> How can I understand a process with both AFA and AFC defined?

As you already know, NCAP_AFA defines an ANNUAL utilization factor (min./max./fixed), while NCAP_AFC defines a commodity-specific availability at given timeslice level. Both are taken into consideration if both are defined, but if they happen to be both specified at the ANNUAL level and the bound type of NCAP_AFA is UP/FX, then they are (by default) multiplied and only the AFC constraint is generated, as you can see from the documentation. But optionally, you can define them independently also in that case.


Thank you !
I will go deeper in the documentation, I first checked what was told about this question in it but I found difficult to understand the difference. That's why I asked it in the forum.
Regards,
Ange
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#4
(30-04-2021, 04:34 PM)Antti-L Wrote: Have you not been reading the documentation, or under VEDA2, looking at Information → TIMES Attributes?

From both places you can find basic info, e.g. the descriptions:
NCAP_AFA: Annual availability factor relating the annual activity of a process to the installed capacity.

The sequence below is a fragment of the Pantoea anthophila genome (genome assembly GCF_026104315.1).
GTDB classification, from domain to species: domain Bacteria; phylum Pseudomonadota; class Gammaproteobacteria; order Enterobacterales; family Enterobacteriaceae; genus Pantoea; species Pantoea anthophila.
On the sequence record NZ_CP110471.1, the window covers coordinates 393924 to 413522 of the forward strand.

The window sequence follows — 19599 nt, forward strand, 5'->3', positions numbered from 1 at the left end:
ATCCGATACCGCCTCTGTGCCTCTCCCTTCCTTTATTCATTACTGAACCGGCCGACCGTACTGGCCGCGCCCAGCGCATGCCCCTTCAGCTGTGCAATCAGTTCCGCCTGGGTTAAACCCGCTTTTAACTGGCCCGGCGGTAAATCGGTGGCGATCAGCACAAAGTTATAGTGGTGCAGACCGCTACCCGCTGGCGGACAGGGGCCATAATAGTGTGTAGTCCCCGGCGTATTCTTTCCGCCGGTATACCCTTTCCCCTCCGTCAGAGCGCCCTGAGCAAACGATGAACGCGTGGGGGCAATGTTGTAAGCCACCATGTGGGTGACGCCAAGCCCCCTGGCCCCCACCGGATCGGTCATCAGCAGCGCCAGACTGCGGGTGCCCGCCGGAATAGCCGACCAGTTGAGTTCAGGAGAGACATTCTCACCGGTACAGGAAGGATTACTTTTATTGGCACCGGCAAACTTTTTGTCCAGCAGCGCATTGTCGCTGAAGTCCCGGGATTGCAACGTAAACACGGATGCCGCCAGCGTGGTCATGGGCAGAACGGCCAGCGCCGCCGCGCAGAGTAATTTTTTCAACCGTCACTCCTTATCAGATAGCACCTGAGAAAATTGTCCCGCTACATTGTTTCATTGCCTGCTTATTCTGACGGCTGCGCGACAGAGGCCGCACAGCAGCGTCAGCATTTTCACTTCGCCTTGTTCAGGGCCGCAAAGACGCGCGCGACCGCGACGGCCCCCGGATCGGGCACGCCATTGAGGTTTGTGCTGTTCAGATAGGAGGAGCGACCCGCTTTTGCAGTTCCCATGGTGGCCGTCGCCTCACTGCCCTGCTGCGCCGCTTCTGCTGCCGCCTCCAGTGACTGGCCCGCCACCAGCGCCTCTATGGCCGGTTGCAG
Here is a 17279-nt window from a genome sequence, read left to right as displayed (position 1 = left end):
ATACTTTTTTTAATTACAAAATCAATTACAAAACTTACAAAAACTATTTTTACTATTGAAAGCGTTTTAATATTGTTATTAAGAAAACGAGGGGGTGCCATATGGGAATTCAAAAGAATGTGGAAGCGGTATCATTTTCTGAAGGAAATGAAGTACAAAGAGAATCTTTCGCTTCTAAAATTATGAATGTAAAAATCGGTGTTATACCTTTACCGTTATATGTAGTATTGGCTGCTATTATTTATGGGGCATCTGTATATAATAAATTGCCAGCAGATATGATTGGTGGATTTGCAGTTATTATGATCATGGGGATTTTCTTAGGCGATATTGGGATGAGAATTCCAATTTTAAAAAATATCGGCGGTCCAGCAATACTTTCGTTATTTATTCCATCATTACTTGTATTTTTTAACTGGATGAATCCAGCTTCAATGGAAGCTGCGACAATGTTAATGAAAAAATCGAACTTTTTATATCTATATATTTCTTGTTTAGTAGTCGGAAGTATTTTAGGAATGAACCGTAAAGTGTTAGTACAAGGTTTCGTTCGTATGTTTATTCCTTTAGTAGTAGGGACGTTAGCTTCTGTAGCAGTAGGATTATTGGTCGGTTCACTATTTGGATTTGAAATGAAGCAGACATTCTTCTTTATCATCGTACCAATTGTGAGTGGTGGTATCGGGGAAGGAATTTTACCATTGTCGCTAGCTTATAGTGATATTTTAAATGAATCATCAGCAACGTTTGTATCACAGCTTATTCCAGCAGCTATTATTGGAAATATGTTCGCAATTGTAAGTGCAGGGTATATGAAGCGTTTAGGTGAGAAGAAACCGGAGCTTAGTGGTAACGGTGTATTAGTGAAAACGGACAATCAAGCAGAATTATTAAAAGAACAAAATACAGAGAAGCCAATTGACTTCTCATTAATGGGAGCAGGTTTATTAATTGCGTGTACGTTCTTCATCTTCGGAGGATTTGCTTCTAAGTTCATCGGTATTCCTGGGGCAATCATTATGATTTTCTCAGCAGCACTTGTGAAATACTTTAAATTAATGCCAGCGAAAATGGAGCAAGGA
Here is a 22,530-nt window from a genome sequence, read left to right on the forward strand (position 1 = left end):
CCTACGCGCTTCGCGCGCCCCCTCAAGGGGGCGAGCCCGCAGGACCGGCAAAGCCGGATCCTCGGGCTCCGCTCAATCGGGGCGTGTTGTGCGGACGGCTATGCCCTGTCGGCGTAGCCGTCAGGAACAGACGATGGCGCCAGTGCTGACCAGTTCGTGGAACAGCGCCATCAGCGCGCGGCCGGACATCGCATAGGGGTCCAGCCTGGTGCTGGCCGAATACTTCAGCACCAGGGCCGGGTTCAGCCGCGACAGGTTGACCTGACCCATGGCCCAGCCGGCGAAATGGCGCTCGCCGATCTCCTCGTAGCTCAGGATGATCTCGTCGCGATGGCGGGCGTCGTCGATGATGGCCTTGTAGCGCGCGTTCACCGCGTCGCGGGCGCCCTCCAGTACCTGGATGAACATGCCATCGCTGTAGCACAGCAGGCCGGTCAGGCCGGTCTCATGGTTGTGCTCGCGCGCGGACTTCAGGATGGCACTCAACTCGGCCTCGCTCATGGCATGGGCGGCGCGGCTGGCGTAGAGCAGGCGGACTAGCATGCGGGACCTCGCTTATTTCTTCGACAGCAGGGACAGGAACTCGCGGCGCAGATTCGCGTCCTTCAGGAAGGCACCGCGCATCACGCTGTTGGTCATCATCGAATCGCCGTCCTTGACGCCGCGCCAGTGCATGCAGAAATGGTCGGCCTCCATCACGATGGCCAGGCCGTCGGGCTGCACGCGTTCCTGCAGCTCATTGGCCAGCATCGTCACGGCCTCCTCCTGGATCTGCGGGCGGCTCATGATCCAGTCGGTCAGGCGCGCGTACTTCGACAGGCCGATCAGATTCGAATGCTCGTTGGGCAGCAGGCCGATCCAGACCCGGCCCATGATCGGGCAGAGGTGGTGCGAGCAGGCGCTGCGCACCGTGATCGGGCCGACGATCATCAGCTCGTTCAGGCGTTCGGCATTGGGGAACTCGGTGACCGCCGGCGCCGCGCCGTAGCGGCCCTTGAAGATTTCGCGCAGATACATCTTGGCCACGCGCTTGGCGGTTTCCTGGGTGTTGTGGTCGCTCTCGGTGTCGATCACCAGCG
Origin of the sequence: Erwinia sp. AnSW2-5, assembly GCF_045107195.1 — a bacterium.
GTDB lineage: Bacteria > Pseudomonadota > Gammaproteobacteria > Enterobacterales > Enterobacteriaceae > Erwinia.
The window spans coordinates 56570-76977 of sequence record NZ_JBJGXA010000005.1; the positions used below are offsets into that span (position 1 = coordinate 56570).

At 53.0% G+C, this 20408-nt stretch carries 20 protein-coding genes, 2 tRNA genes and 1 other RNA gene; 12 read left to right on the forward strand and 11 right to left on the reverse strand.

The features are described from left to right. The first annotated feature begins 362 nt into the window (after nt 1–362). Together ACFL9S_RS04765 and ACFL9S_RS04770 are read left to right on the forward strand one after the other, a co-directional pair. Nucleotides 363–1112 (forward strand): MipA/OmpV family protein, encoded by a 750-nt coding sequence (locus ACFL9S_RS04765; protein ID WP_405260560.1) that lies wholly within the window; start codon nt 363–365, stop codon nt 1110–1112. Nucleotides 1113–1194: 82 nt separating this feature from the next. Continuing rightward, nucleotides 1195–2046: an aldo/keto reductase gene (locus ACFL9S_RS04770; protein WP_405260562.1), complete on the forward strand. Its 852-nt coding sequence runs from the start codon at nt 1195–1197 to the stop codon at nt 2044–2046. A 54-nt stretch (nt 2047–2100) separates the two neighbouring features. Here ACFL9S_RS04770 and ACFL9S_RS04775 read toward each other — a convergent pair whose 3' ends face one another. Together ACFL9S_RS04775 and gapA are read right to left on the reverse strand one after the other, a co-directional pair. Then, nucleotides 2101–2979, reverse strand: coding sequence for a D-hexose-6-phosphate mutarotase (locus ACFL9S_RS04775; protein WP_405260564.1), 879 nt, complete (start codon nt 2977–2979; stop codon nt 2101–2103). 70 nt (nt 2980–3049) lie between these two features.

NCAP_AFC: Commodity-specific availability of capacity for commodity group cg, at given timeslice level.

In the documentation you can see also the equation formulations.

> How can I understand a process with both AFA and AFC defined?

As you already know, NCAP_AFA defines an ANNUAL utilization factor (min./max./fixed), while NCAP_AFC defines a commodity-specific availability at given timeslice level. Both are taken into consideration if both are defined, but if they happen to be both specified at the ANNUAL level and the bound type of NCAP_AFA is UP/FX, then they are (by default) multiplied and only the AFC constraint is generated, as you can see from the documentation. But optionally, you can define them independently also in that case.


Yet, something I can't understand is the meaning of NCAP_AFC = -1, do you have any idea how we can interpret that physically ?
Thank you for your help
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#5
Where do you see such used?  In your model?  So, why do you use such, if you don't see it meaningful?

I do not know any use for such an NCAP_AFC parameter, except as an interpolation option. I have never seen anyone suggesting to define a negative availability factor, other than you.  Rolleyes